The exhibition seeks to capture thematic periods evoking a stylistic mood likely to have mused shoe designers of past and present to venture deeper into their creative psyche producing some of the designs on offer at the museum.
Themes include passion, high society, look at me, the way you move, seduction and transformation, which may seem somewhat esoteric without the benefit of seeing the footwear. The glass screens permit the spectator to clearly see the fine details of the shoemakers’ craftsmanship. Some show the work in progress, materials, drawings and workbook of the shoemakers’ thought processes.
Exhibits include, the miniature historical nineteenth century silk embroidered oriental shoes, the provocative long red leather lace up boots, the futuristic DIY Perspex chisled shoe and the impressive creation of architect, Zaha Haddid. Many items exude the shoemaker’s creative flair in differing perspectives. It is easy to understand why the exhibition is rightly titled ‘pleasure and pain’. The curator, Helen Persson says ‘It is an obsession for shoes and has cultural importance. Some are two thousand years old.”
Helen has sought to illustrate the cultural premise that shoes are important characteristically they are indicators of gender, status, identity, taste and sexual preference; a window depicting a person’s emotions and behaviour.
The show contains up to 250 pairs of shoes, emanating from 20 countries and 70 designers. It is housed on two levels within the museum. The installation is cleverly designed. The lower section contains the more historical and dazzling designs, set in a dark and subdued lighting while the mezzanine houses a light simplistic contemporary arrangement encompassing the more avant garde designs and personal collections.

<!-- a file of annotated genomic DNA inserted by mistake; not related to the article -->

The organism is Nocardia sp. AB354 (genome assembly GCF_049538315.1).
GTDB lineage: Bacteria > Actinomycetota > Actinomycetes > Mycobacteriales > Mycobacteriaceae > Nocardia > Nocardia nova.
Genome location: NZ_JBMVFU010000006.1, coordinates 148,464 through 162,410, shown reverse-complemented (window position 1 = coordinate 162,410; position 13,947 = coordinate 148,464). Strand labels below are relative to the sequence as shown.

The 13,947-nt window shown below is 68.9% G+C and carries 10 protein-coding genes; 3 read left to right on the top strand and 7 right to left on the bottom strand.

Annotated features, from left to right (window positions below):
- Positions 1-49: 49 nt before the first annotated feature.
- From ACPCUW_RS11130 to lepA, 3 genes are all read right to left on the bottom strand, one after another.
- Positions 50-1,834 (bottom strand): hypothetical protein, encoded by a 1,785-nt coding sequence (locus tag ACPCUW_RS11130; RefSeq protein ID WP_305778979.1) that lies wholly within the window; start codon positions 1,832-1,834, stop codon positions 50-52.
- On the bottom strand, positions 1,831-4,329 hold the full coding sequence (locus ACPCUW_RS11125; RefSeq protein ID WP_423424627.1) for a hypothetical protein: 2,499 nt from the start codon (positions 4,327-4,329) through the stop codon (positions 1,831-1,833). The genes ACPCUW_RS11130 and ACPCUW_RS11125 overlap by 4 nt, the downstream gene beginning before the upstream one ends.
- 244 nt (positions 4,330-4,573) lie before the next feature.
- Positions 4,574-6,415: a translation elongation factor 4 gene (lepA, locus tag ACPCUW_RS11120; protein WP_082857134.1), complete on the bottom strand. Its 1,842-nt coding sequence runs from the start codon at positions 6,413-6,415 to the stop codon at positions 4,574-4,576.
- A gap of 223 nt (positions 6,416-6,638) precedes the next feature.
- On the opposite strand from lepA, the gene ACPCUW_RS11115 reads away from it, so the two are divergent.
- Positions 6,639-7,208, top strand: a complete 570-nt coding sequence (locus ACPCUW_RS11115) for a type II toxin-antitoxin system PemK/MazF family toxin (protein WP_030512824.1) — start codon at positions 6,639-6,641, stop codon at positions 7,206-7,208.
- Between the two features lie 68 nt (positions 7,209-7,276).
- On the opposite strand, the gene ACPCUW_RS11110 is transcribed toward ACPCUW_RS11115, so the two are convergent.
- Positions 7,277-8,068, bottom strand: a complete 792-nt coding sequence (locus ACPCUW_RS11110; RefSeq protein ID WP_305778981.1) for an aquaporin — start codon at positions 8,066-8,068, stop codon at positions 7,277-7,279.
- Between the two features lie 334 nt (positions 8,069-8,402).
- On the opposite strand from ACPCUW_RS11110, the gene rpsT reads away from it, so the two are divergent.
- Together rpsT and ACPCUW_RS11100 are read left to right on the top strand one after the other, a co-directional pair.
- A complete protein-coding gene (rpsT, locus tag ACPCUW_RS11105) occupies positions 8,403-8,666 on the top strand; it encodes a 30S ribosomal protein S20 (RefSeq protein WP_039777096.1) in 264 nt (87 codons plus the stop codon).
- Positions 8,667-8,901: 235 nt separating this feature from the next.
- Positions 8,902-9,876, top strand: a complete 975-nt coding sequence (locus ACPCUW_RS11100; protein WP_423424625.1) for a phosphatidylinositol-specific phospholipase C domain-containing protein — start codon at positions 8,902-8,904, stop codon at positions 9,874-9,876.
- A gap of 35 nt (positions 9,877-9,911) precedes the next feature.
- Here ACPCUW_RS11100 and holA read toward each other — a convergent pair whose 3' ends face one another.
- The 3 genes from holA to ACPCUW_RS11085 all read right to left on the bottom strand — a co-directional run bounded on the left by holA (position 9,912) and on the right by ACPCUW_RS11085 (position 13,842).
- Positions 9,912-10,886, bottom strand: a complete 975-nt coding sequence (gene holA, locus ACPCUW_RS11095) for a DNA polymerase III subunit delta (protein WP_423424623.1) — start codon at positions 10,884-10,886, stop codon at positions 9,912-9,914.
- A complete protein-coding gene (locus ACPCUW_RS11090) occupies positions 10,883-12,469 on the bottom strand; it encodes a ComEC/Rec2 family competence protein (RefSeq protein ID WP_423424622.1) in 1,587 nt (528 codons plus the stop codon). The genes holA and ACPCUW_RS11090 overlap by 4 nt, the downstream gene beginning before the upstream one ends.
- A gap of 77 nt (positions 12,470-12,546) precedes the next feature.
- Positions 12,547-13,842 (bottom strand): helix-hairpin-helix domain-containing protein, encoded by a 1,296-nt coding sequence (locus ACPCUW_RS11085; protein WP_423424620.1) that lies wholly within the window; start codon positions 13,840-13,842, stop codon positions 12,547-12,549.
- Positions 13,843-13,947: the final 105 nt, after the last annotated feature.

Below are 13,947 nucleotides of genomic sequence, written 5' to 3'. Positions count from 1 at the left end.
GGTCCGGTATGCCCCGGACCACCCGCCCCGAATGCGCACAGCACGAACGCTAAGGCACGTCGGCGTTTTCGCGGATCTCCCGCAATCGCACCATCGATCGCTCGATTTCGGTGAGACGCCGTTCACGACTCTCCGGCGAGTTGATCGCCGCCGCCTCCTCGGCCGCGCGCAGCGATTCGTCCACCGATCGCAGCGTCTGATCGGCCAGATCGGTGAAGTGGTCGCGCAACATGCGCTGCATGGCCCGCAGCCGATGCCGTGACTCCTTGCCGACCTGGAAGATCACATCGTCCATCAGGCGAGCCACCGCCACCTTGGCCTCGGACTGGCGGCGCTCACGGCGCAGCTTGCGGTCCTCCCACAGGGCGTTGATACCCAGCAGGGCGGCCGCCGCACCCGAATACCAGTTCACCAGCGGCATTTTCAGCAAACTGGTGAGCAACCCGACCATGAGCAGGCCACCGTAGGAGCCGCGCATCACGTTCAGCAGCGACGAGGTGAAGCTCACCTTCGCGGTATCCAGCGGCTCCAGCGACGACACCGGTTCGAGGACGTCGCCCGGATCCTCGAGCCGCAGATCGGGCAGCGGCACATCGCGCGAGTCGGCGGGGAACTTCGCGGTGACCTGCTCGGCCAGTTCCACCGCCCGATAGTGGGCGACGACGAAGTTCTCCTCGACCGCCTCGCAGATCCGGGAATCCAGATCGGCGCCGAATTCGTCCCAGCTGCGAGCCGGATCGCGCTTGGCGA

Collections on display, some of which are on loan to the museum and from designer houses include: Lionel Bussey, Valeria, Katie Porter, Robert Brooks and Manolo Blahnik.
Another aspect of the exhibition are the attractive dissected heels, “The higher the shoe the higher the status of the wearer” remarks Persson. Heels contain a steel rod within the middle, which support the weight of the wearer. Exhibited are some beautiful heels delicately embossed using Wedgewood ceramic, a technique adopted by H&M Rayne, a designer label favoured by Princess Diana.
Present on both floors are video footages showing the construction of a traditional pair of brogues. There are interviews with designers and shoemakers including Louboutin and Choi. There are also splices of periodic, classical films focussing on the footwear worn by famous actors, Marilyn Monroe in ‘Some Like It Hot,’ Gene Kelly in ‘ Singing in the Rain’ and Michael J Fox in ‘Back to the Future’.
In animated rotational 3D format, one is able to see the construction process of up to four types of shoes.
A trip to the V&A to see curator, Helen Persson’s aptly themed shoe exhibition, Pleasure and Pain, is a real treat and should fascinate, garnering appreciation from its visitors.
The Pleasure and Pain exhibition will be at the V&A between 13 June 2015 to 31 January 2016 so there is ample time for shoe lovers, designers, collectors or the curious to visit.
The exhibition, sponsored by Clarks, is also supported by Agent Provocateur and the Worshipful Company of Cordwainers.
£12 and concessions available.
For more information contact: The V&A
Cromwell Road, London SW7 2RL
To book: www.vam.ac.uk/whatson or http://www.vam.ac.uk/content/exhibitions/shoes-pleasure-and-pain/
Tel: 020 7942 2000